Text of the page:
Yes, we know A Reader's Respite has been a tad scarce lately. But it is the holiday season and we all know what that means: every person in America feels compelled to jump on an airplane and fly somewhere. Which means that our day job is keeping us very, very busy. And no matter how many times we make the announcement, "We thank you for your business," well, it's a lie. A big one.
A Reader's Respite is, in fact, not very grateful for long airport security lines, overcrowded and delayed airplanes, and people creating their own little Tent City in the airport next to our gate. Go home, please. Go home and stay at home and be merry around your own hearth and tree. Read a book.
In fact, here are two books that might spark your interest. Jennifer Donnelly is perhaps best known for her historical fiction series, The Tea Rose Trilogy. But did you know she also writes young adult historical fiction? And she writes it very well.
Her most recent publication is a young adult novel called Revolution. The story vacillates between present day and the days leading up to the French Revolution. When troubled teen Andi Alpers finds herself unwillingly whisked off to Paris with her father to sort out her angst-ridden life (you know it's fiction right there, when someone is unwillingly whisked off to Paris....), she unexpectedly uncovers an old diary written by a girl, Alexandrine, who is caught up in the Revolution of 1789.
Donnelly does an excellent job of bringing the Revolution to life, both for Andi and the reader. It doesn't ever lose it's YA feel, however, although teens are likely to appreciate Donnelly's understanding of their angst. Moments of humor in present-day Andi's life take the edge off of the tenseness of Alexandrine's diary and as the novel reaches it's climax, the lines between present day and the past become increasingly blurred.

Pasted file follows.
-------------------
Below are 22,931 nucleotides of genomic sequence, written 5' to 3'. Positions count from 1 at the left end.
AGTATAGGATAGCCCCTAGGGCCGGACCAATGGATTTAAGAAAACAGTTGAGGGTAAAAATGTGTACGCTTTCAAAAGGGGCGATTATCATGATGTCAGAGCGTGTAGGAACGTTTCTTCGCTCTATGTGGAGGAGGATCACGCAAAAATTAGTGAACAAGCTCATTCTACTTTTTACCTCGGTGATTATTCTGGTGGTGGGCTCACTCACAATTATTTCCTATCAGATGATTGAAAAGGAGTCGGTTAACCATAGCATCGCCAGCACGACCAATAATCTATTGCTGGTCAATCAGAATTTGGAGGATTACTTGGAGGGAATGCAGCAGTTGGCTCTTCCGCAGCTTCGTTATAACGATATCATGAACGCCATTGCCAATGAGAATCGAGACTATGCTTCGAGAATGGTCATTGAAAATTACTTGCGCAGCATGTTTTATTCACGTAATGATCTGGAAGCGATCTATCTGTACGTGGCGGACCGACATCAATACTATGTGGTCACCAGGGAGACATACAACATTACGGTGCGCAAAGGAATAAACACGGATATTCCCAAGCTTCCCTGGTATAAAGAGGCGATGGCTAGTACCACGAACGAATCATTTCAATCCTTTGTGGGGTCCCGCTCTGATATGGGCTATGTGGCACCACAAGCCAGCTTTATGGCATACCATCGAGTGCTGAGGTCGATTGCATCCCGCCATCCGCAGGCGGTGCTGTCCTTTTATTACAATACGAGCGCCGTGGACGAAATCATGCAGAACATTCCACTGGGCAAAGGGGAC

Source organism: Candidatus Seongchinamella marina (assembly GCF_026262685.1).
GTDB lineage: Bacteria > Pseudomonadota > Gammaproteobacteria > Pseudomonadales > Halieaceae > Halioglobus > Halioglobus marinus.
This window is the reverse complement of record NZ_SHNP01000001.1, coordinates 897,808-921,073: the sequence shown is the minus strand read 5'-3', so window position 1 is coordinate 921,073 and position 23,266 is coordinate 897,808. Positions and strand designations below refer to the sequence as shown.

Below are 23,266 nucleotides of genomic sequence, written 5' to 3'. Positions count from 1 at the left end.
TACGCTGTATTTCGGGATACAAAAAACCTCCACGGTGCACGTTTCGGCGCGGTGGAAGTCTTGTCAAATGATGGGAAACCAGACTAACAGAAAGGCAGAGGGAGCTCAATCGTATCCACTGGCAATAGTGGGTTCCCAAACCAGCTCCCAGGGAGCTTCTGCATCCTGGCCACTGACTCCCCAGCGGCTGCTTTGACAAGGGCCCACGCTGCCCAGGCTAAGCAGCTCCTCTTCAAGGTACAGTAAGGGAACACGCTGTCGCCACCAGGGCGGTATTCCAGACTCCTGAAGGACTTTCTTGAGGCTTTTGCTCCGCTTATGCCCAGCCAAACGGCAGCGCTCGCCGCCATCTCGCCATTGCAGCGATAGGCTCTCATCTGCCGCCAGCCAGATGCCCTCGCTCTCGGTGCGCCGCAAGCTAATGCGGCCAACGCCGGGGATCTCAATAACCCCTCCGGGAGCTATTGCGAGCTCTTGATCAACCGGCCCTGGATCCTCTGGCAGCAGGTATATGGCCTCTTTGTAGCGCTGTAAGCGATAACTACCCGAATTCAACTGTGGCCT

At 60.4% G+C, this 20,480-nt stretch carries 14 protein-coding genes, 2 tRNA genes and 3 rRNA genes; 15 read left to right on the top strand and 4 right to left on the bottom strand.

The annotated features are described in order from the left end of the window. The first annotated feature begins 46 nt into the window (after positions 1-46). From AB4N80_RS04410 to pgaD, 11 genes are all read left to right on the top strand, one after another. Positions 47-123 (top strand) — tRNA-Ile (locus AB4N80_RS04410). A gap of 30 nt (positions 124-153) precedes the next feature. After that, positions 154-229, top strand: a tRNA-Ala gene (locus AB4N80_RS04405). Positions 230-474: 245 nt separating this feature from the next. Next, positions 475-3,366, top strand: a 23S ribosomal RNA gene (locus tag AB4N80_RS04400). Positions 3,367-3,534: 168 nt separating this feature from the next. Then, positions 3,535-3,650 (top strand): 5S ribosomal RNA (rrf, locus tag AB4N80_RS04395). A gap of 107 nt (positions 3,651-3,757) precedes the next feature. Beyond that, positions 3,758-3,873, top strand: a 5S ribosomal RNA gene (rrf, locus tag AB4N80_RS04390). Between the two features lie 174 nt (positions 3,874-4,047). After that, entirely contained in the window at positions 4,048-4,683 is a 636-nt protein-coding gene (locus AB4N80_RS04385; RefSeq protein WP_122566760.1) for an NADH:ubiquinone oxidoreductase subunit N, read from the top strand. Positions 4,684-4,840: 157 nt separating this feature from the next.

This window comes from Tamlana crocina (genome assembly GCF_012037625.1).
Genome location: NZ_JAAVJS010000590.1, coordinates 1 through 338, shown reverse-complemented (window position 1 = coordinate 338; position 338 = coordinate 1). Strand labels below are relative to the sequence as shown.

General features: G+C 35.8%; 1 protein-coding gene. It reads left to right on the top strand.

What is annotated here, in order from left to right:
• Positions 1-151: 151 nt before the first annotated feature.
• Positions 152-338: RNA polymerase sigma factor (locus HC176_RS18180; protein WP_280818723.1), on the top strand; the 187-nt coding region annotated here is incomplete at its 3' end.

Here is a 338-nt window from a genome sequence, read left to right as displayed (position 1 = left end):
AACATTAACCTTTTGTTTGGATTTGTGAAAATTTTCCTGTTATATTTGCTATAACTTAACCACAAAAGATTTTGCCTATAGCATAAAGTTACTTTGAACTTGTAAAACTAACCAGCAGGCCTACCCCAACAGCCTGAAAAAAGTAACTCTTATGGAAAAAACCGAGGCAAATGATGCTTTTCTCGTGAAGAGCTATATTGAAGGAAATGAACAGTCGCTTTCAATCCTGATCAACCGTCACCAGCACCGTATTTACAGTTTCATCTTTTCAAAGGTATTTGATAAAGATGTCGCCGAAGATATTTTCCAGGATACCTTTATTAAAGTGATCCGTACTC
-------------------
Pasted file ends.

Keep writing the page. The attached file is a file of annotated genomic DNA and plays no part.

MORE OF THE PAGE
We enjoyed Revolution enough to take note that Donnelly had written an earlier YA historical fiction novel, A Northern Light and of course, A Reader's Respite couldn't resist buying a copy. While we merely enjoyed Revolution, we were blown away with A Northern Light, a novel which made the American Library Association's Top Ten Best Books for Young Adults list.
Donnelly took the 1906 murder of Grace Brown in the Adirondack Mountains (a case that inspired Theodore Dreiser's classic An American Tragedy) and created full, rich historical fiction with some of the most beautiful characters to grace the pages of a YA novel.
Grace's mysterious death provides the backbone for a plethora of fictional characters who leap to life. Young Mattie, who desires nothing more than leaving this small northern town to pursue a college eduction (something that rural young women simply do not do in 1906). Her family, her neighbors and friends are painted so vividly by Donnelly that at times it sweeps your breath away. Mattie's choices - or seemingly lack thereof - are heartbreaking and oh, so real.
Unexpectedly, it is the death of young Grace that leads Mattie to the answers she needs and ultimately, will change her entire life.
Both novels are good reads and well worth your time, but in the end we recommend that you buy a copy of Revolution for your favorite teen and buy the copy of A Northern Light for yourself.
Happy reading. And stay away from airports.